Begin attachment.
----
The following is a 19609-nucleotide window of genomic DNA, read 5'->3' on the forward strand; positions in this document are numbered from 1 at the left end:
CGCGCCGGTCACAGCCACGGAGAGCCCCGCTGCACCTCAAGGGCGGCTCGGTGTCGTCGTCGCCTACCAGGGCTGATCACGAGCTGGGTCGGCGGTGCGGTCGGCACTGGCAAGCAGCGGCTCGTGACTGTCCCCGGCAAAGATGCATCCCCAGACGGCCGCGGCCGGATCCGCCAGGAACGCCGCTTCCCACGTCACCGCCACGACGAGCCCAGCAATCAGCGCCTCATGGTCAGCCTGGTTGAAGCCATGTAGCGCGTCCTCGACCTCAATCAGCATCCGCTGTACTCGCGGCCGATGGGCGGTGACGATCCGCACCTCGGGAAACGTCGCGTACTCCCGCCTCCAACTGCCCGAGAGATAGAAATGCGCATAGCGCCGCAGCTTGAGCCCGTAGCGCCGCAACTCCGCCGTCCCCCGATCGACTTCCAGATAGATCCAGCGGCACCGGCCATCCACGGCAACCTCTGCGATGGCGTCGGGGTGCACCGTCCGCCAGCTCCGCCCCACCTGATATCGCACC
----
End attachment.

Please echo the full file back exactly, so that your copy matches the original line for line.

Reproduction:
The following is a 19609-nucleotide window of genomic DNA, read 5'->3' on the forward strand; positions in this document are numbered from 1 at the left end:
CGCGCCGGTCACAGCCACGGAGAGCCCCGCTGCACCTCAAGGGCGGCTCGGTGTCGTCGTCGCCTACCAGGGCTGATCACGAGCTGGGTCGGCGGTGCGGTCGGCACTGGCAAGCAGCGGCTCGTGACTGTCCCCGGCAAAGATGCATCCCCAGACGGCCGCGGCCGGATCCGCCAGGAACGCCGCTTCCCACGTCACCGCCACGACGAGCCCAGCAATCAGCGCCTCATGGTCAGCCTGGTTGAAGCCATGTAGCGCGTCCTCGACCTCAATCAGCATCCGCTGTACTCGCGGCCGATGGGCGGTGACGATCCGCACCTCGGGAAACGTCGCGTACTCCCGCCTCCAACTGCCCGAGAGATAGAAATGCGCATAGCGCCGCAGCTTGAGCCCGTAGCGCCGCAACTCCGCCGTCCCCCGATCGACTTCCAGATAGATCCAGCGGCACCGGCCATCCACGGCAACCTCTGCGATGGCGTCGGGGTGCACCGTCCGCCAGCTCCGCCCCACCTGATATCGCACC